I'd also consider this. There is NO need to buy an FX-8350. The FX-8320 is the exact same processor. The 8350 is simply clocked at 4Ghz from the factory while the 8320 is clocked lower. Physically they are identical. My 8320 is overclocked to 4.5Ghz with no problems, although it does require a good cooler. I use the Noctua NH-U14S. Simply overclocking the chip you have now a bit more and not purchasing a new processor would free up some investment money you could put towards the purchase of a really good PSU.
  4. darkbreeze said:
    That Seasonic unit for 58.99 is about the least expensive unit I'd recommend with your configuration, especially considering the overclock. The FX-8350 at a 4.5Ghz overclock is probably going to pull about 250-300w by itself at full load and when you add to that the demands of the rest of the system, plus your GPU, which, while relatively small in terms of graphics cards is still enough to add about another 150w at full load and about 75w at idle.

    That's enough power draw to demand using a quality unit that can SUSTAIN that capacity, not just peak at it. Lower tiered units, meaning Tier 3 or lower, almost never are capable of sustaining their labeled capacity for long which means that if you push your system often, while gaming or during other strenuous use, you're going to be likely to be replacing that unit in less than a year. So, while lower priced units might look enticing at first, it won't take long for you to realize that a few more dollars now is a good investment to assure your system is capable of sustaining something near it's maximum performance for more than just short bursts and last long enough to make the investment worthwhile.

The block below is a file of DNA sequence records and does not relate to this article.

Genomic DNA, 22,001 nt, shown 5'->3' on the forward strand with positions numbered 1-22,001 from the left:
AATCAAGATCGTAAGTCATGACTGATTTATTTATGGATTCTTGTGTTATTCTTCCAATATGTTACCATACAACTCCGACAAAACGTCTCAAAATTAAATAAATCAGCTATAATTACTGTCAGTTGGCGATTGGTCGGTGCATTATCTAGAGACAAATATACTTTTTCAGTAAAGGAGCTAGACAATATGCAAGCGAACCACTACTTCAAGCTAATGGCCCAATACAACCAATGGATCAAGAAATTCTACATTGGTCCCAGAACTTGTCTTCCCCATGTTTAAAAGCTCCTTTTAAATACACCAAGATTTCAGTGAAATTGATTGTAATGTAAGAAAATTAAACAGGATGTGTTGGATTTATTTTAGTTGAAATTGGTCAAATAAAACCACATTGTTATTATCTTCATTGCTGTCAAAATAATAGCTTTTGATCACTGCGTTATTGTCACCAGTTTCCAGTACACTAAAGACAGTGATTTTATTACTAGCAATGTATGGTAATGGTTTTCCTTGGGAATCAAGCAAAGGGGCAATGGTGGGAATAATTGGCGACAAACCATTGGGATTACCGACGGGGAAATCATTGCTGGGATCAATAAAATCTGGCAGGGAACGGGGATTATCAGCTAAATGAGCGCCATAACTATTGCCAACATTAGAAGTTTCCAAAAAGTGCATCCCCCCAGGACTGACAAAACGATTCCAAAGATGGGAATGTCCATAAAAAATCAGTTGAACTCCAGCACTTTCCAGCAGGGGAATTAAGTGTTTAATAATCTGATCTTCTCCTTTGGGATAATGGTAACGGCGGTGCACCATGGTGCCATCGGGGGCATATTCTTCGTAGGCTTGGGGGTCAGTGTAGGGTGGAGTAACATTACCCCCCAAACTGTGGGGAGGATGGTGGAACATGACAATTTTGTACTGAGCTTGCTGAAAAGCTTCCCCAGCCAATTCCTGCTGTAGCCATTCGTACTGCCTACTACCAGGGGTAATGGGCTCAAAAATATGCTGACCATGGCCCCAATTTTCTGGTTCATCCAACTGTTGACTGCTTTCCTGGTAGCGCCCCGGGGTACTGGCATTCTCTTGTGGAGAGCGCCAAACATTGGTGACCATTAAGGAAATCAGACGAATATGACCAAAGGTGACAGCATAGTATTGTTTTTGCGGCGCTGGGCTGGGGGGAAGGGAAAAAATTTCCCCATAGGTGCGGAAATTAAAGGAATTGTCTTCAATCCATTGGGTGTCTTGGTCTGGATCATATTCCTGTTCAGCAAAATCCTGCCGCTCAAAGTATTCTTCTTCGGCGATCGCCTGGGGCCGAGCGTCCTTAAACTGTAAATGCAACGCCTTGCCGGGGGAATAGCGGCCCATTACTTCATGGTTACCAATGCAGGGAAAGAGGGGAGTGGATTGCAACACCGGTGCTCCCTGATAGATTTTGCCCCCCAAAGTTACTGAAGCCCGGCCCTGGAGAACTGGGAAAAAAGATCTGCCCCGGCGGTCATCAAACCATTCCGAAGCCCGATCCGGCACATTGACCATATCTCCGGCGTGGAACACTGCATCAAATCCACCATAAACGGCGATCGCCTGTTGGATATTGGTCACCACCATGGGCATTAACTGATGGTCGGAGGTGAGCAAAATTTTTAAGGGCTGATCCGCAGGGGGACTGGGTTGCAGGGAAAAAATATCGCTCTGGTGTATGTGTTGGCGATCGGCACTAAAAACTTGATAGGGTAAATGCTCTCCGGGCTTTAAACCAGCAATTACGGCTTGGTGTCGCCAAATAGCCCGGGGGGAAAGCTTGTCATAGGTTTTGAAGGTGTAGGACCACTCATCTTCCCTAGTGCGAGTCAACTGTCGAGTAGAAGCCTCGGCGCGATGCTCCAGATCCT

That Seasonic unit is pretty damn good, and by the way it also comes with a 15.00 rebate, for now, but that can change at any time as rebate offers come and go quickly. The EVGA unit however would give you plenty of breathing room. In any case I would suggest not even considering any unit not listed in a position of tier 1 or 2 on the Tier list I linked to above. Just something to consider.

    I'd also consider this. There is NO need to buy an FX-8350. The FX-8320 is the exact same processor. The 8350 is simply clocked at 4Ghz from the factory while the 8320 is clocked lower. Physically they are identical. My 8320 is overclocked to 4.5Ghz with no problems, although it does require a good cooler. I use the Noctua NH-U14S. Simply overclocking the chip you have now a bit more and not purchasing a new processor would free up some investment money you could put towards the purchase of a really good PSU.